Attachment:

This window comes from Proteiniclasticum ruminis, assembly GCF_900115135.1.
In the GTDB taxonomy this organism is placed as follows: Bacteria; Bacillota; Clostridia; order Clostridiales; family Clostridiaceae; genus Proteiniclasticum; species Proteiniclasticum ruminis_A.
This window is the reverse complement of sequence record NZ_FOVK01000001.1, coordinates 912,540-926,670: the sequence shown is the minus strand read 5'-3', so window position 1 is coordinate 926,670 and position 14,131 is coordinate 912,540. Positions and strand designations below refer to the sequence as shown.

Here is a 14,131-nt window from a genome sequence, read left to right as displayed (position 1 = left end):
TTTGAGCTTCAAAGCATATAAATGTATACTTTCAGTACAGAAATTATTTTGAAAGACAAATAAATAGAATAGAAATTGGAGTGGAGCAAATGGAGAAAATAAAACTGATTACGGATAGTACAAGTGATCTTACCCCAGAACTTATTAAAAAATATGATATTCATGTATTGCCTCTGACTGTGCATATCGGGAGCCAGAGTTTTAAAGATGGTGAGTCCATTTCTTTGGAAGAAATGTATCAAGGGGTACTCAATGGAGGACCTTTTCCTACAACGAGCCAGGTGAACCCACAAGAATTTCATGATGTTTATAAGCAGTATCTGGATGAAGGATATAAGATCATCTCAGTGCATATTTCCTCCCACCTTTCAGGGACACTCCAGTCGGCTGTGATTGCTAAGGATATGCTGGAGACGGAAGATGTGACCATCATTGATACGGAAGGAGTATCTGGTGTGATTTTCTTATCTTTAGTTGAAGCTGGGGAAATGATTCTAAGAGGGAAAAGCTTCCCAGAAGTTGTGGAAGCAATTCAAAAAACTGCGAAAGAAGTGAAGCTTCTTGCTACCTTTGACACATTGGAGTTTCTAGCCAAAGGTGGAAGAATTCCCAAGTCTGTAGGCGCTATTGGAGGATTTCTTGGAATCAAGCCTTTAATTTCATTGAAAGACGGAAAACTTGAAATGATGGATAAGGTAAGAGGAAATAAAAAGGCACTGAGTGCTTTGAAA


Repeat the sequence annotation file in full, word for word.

This window comes from Proteiniclasticum ruminis, assembly GCF_900115135.1.
In the GTDB taxonomy this organism is placed as follows: Bacteria; Bacillota; Clostridia; order Clostridiales; family Clostridiaceae; genus Proteiniclasticum; species Proteiniclasticum ruminis_A.
This window is the reverse complement of sequence record NZ_FOVK01000001.1, coordinates 912,540-926,670: the sequence shown is the minus strand read 5'-3', so window position 1 is coordinate 926,670 and position 14,131 is coordinate 912,540. Positions and strand designations below refer to the sequence as shown.

Here is a 14,131-nt window from a genome sequence, read left to right as displayed (position 1 = left end):
TTTGAGCTTCAAAGCATATAAATGTATACTTTCAGTACAGAAATTATTTTGAAAGACAAATAAATAGAATAGAAATTGGAGTGGAGCAAATGGAGAAAATAAAACTGATTACGGATAGTACAAGTGATCTTACCCCAGAACTTATTAAAAAATATGATATTCATGTATTGCCTCTGACTGTGCATATCGGGAGCCAGAGTTTTAAAGATGGTGAGTCCATTTCTTTGGAAGAAATGTATCAAGGGGTACTCAATGGAGGACCTTTTCCTACAACGAGCCAGGTGAACCCACAAGAATTTCATGATGTTTATAAGCAGTATCTGGATGAAGGATATAAGATCATCTCAGTGCATATTTCCTCCCACCTTTCAGGGACACTCCAGTCGGCTGTGATTGCTAAGGATATGCTGGAGACGGAAGATGTGACCATCATTGATACGGAAGGAGTATCTGGTGTGATTTTCTTATCTTTAGTTGAAGCTGGGGAAATGATTCTAAGAGGGAAAAGCTTCCCAGAAGTTGTGGAAGCAATTCAAAAAACTGCGAAAGAAGTGAAGCTTCTTGCTACCTTTGACACATTGGAGTTTCTAGCCAAAGGTGGAAGAATTCCCAAGTCTGTAGGCGCTATTGGAGGATTTCTTGGAATCAAGCCTTTAATTTCATTGAAAGACGGAAAACTTGAAATGATGGATAAGGTAAGAGGAAATAAAAAGGCACTGAGTGCTTTGAAA